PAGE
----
Since coming into effect in January 2018, Subchapter Z of the US Tax Code—also known as the opportunity zone provisions—has enabled investors to pour billions of dollars into a broad array of businesses, from real estate development companies to tech startups. Investments in qualified opportunity funds (QOFs) offer a number of distinct tax benefits, not the least of which is reduced capital gains tax liability. But the rules governing these investments are quirky, perplexing and—in some cases—severely restrictive.
In the following series of articles, we discuss the benefits of investing in a QOF, offer a detailed analysis of the law surrounding the opportunity zone provisions, provide case studies that more closely examine industry-specific structuring of opportunity zones and more.
THE BENEFITS OF INVESTING IN A QOF– Why should investors consider investing in qualified opportunity funds (QOFs)? The answer to this question can help individual and institutional investors make more effective decisions when deciding if, how and when they should pursue opportunities that, assuming certain conditions are met, can offer significant tax advantages. In this first of our series of articles on QOFs, we explore the many benefits (and some of the hazards) of investing in this unique investment vehicle.
HOW TO INVEST IN A QOF – You’ve decided that the benefits of qualified opportunity funds (QOFs) make this an attractive investment vehicle. But how do you go about identifying and investing in a QOF? This article discusses—from an investor’s perspective—the requirements for making an eligible investment in a QOF.
WHAT IS A QOF? – How does a qualified opportunity fund actually get qualified as a QOF? Failure to satisfy the US Department of the Treasury’s definition of a QOF can severely restrict the fund’s ability to attract capital. In this third of our series of articles on QOFs, we discuss—from a fund’s perspective—the mechanics of qualifying the fund as a qualified opportunity fund.
BASICS OF QOF INVESTING: WHAT IS A QOZB? – While qualified opportunity zone (QOZ) property must make up at least 90% of the property of a qualified opportunity fund (QOF), only 70% of the tangible property of a qualified opportunity zone business (QOZB) need be QOZ property. While this might sound confusing on its face, this distinction can help a QOF maintain flexibility and obtain specific tax benefits. In this fourth of our series of articles on QOFs, we discuss the entities that qualify as QOZBs and whose interests qualify as QOZ partnership interests or QOZ stock.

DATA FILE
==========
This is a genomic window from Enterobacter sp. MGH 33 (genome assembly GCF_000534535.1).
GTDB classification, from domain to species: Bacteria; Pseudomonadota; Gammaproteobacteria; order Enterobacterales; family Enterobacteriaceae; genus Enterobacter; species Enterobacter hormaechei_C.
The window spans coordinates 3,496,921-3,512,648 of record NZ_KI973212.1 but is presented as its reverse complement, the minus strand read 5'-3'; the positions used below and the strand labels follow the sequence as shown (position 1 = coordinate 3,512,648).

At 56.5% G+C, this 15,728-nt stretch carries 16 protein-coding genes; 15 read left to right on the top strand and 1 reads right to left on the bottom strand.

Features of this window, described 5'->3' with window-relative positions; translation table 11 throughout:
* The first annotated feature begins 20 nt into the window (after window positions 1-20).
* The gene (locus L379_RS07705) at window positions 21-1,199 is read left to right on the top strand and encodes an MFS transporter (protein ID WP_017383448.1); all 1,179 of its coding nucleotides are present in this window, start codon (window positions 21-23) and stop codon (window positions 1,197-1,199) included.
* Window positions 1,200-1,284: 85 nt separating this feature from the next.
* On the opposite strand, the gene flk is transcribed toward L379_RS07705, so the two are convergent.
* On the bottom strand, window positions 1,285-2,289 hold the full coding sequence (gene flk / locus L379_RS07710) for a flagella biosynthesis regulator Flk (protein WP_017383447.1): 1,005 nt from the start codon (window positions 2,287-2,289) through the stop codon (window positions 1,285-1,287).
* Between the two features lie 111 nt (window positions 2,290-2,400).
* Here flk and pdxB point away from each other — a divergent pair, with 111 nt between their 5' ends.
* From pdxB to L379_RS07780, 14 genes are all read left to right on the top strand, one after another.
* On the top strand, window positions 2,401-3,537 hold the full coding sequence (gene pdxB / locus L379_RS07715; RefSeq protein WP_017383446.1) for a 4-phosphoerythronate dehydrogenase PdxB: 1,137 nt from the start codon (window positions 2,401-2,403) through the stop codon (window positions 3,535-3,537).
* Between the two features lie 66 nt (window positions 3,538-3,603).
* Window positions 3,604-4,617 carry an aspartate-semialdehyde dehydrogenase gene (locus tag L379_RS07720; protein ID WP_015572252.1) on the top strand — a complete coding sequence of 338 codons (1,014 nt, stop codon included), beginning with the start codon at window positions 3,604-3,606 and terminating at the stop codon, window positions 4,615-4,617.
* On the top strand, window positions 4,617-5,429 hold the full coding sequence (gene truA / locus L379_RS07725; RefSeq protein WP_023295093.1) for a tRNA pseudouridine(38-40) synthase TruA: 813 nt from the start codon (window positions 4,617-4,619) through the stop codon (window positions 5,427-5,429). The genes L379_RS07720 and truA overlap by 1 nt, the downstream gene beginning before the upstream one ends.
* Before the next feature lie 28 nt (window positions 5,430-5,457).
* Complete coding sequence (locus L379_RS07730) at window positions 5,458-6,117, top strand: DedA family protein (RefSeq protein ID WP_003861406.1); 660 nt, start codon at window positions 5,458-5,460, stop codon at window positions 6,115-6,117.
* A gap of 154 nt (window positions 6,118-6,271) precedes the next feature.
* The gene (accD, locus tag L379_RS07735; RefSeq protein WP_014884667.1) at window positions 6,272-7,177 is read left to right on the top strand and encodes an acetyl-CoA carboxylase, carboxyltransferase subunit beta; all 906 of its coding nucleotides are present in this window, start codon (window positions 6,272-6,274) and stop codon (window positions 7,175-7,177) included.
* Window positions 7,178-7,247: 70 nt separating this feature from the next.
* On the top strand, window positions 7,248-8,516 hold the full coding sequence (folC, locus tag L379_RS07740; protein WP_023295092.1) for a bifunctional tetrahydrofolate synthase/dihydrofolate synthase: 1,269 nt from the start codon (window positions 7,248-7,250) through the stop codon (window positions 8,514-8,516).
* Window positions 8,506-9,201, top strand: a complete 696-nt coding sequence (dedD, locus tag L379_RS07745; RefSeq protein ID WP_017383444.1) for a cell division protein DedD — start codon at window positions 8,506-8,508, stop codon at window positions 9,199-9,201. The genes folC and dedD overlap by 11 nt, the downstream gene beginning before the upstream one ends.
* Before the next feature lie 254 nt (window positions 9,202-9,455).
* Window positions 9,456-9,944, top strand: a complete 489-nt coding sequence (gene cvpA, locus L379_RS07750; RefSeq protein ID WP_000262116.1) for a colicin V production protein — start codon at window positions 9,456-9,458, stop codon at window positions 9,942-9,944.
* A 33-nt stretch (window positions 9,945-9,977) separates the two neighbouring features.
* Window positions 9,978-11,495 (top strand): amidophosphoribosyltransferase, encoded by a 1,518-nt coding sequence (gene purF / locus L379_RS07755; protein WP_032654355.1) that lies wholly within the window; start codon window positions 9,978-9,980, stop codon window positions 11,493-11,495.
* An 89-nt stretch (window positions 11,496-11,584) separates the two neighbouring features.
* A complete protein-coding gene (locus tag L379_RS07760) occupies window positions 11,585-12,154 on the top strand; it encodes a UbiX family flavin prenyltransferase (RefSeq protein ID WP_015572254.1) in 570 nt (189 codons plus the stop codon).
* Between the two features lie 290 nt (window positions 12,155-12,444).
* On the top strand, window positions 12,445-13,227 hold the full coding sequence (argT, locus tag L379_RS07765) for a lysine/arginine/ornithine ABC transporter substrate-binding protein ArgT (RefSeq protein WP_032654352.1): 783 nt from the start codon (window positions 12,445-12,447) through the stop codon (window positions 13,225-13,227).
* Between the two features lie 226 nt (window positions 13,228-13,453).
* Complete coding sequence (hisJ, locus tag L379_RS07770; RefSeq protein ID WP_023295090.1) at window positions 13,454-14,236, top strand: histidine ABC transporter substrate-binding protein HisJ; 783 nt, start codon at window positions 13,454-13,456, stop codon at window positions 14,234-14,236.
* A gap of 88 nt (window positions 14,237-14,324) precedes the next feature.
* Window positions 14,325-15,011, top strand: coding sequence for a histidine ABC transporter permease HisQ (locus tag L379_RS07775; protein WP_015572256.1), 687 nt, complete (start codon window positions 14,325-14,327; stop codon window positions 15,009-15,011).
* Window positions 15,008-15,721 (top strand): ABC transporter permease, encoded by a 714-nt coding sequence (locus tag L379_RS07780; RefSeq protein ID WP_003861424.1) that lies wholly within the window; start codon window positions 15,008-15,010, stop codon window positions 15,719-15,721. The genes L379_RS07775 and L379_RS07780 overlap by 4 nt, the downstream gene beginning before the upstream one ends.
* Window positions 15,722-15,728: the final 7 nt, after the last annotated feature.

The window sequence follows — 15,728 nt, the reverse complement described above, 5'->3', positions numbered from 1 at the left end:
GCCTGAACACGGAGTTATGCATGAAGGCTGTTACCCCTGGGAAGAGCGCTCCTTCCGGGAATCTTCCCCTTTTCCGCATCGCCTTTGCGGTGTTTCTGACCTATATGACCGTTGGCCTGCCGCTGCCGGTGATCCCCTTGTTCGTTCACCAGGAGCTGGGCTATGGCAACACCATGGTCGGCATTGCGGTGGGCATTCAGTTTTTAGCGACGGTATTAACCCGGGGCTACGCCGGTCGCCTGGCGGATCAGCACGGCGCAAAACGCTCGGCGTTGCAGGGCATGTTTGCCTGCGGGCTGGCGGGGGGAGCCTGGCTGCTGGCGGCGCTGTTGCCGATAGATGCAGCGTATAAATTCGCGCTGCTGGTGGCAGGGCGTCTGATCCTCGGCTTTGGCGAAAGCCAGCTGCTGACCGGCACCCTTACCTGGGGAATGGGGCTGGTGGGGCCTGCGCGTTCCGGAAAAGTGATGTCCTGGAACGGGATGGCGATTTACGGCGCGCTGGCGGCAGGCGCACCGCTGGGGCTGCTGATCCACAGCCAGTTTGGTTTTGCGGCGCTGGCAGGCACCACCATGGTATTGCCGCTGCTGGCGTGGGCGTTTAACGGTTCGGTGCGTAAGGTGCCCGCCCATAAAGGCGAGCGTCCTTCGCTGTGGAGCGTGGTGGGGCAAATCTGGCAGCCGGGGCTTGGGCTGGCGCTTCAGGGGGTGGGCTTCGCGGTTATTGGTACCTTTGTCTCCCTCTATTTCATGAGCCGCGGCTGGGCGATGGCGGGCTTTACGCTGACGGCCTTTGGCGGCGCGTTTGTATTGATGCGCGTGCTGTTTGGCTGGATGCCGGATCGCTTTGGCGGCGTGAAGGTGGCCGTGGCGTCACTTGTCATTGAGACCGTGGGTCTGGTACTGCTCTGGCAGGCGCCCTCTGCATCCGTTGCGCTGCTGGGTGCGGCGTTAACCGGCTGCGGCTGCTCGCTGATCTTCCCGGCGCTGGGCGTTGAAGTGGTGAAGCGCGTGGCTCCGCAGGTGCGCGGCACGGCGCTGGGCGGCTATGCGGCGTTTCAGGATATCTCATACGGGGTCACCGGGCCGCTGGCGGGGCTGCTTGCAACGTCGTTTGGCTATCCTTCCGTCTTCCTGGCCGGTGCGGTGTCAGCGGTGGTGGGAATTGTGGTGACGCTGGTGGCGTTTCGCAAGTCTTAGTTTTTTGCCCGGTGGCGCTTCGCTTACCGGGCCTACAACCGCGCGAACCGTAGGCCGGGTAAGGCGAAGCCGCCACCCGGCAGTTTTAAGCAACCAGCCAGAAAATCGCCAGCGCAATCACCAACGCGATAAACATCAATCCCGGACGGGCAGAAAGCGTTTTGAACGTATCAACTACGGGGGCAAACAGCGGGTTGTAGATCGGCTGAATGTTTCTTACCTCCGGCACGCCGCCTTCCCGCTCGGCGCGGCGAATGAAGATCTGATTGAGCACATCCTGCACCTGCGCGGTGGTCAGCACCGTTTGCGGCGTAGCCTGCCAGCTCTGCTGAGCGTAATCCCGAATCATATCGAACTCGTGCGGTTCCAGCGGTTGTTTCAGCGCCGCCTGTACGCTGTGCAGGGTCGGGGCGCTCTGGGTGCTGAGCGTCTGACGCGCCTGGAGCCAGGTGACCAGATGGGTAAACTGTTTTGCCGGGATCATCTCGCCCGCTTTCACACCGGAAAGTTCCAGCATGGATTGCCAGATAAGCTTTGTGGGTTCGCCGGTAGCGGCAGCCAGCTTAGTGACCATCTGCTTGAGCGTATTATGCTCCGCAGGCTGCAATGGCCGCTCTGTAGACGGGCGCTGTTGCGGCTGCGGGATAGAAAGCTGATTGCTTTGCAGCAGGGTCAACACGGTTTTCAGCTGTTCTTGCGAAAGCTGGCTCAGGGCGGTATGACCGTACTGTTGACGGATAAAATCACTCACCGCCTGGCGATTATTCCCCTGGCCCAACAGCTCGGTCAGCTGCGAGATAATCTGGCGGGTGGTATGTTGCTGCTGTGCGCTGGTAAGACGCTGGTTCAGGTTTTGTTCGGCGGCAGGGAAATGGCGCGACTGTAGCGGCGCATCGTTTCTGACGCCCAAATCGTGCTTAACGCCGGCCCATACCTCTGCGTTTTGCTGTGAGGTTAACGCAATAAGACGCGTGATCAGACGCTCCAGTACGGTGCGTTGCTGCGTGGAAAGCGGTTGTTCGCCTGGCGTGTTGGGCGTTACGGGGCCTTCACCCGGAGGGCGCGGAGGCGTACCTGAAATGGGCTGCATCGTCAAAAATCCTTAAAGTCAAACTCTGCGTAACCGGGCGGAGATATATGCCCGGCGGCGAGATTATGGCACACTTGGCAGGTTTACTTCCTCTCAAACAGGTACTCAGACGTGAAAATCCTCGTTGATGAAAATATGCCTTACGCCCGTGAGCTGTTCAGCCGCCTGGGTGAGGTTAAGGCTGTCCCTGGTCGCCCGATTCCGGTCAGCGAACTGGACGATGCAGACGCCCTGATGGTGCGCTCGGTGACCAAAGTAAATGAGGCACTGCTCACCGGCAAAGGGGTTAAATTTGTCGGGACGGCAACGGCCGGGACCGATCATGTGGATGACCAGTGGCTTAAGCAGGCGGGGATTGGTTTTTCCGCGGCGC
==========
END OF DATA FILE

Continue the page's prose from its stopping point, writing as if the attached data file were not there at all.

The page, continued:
THE 90 PERCENT TEST – For an entity to be recognized as a qualified opportunity fund (QOF) it must self-certify as such and subject itself to the requirements of the “90% test.” Failure to do so or to satisfy the 90% test can lead to significant penalties. In this fifth of our series of articles on QOFs, we discuss in more depth the 90% test.
THE TANGIBLE PROPERTY TEST – For an entity to be considered a qualified opportunity zone business (QOZB), at least 70% of its tangible property must be qualified opportunity zone (QOZ) property. In this sixth in our series of articles on qualified opportunity funds (QOFs), we discuss the tangible property test in detail.
THE NONQUALIFIED FINANCIAL PROPERTY LIMITATION – In this seventh in our series of articles on qualified opportunity funds (QOFs), we discuss the nonqualified financial property limitation (NQFP limitation) that applies to qualified opportunity zone businesses (QOZBs).
THE WORKING CAPITAL SAFE HARBOR – In this eighth in our series of articles on qualified opportunity funds (QOFs), we discuss the working capital safe harbor (WC safe harbor) that applies to qualified opportunity zone businesses (QOZBs).